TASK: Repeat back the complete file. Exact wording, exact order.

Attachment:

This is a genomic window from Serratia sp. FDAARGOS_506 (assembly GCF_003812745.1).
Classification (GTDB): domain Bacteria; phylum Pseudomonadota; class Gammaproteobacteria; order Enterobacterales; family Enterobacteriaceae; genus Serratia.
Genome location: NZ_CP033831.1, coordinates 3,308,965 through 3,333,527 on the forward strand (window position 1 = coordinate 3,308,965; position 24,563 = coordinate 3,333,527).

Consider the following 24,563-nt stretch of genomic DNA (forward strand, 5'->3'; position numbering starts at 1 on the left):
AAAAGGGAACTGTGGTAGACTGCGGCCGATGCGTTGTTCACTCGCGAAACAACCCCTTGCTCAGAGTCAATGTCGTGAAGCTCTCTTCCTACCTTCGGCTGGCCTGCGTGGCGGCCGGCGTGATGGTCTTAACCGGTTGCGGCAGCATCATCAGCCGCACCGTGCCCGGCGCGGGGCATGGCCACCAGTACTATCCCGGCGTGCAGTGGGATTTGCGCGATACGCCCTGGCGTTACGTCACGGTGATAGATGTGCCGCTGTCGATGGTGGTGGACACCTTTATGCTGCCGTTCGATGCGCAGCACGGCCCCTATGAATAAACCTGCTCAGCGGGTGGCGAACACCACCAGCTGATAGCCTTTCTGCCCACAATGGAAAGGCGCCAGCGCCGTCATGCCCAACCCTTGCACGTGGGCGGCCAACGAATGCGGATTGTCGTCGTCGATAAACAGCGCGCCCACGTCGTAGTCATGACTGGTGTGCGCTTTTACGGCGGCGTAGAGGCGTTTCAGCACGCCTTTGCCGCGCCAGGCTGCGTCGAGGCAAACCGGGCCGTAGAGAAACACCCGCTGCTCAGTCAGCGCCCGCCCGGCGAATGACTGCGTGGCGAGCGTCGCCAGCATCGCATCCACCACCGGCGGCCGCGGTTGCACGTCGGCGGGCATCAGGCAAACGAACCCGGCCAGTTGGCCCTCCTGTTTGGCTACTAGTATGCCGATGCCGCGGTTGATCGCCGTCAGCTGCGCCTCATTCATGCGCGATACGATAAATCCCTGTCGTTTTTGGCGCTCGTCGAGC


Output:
This is a genomic window from Serratia sp. FDAARGOS_506 (assembly GCF_003812745.1).
Classification (GTDB): domain Bacteria; phylum Pseudomonadota; class Gammaproteobacteria; order Enterobacterales; family Enterobacteriaceae; genus Serratia.
Genome location: NZ_CP033831.1, coordinates 3,308,965 through 3,333,527 on the forward strand (window position 1 = coordinate 3,308,965; position 24,563 = coordinate 3,333,527).

Consider the following 24,563-nt stretch of genomic DNA (forward strand, 5'->3'; position numbering starts at 1 on the left):
AAAAGGGAACTGTGGTAGACTGCGGCCGATGCGTTGTTCACTCGCGAAACAACCCCTTGCTCAGAGTCAATGTCGTGAAGCTCTCTTCCTACCTTCGGCTGGCCTGCGTGGCGGCCGGCGTGATGGTCTTAACCGGTTGCGGCAGCATCATCAGCCGCACCGTGCCCGGCGCGGGGCATGGCCACCAGTACTATCCCGGCGTGCAGTGGGATTTGCGCGATACGCCCTGGCGTTACGTCACGGTGATAGATGTGCCGCTGTCGATGGTGGTGGACACCTTTATGCTGCCGTTCGATGCGCAGCACGGCCCCTATGAATAAACCTGCTCAGCGGGTGGCGAACACCACCAGCTGATAGCCTTTCTGCCCACAATGGAAAGGCGCCAGCGCCGTCATGCCCAACCCTTGCACGTGGGCGGCCAACGAATGCGGATTGTCGTCGTCGATAAACAGCGCGCCCACGTCGTAGTCATGACTGGTGTGCGCTTTTACGGCGGCGTAGAGGCGTTTCAGCACGCCTTTGCCGCGCCAGGCTGCGTCGAGGCAAACCGGGCCGTAGAGAAACACCCGCTGCTCAGTCAGCGCCCGCCCGGCGAATGACTGCGTGGCGAGCGTCGCCAGCATCGCATCCACCACCGGCGGCCGCGGTTGCACGTCGGCGGGCATCAGGCAAACGAACCCGGCCAGTTGGCCCTCCTGTTTGGCTACTAGTATGCCGATGCCGCGGTTGATCGCCGTCAGCTGCGCCTCATTCATGCGCGATACGATAAATCCCTGTCGTTTTTGGCGCTCGTCGAGC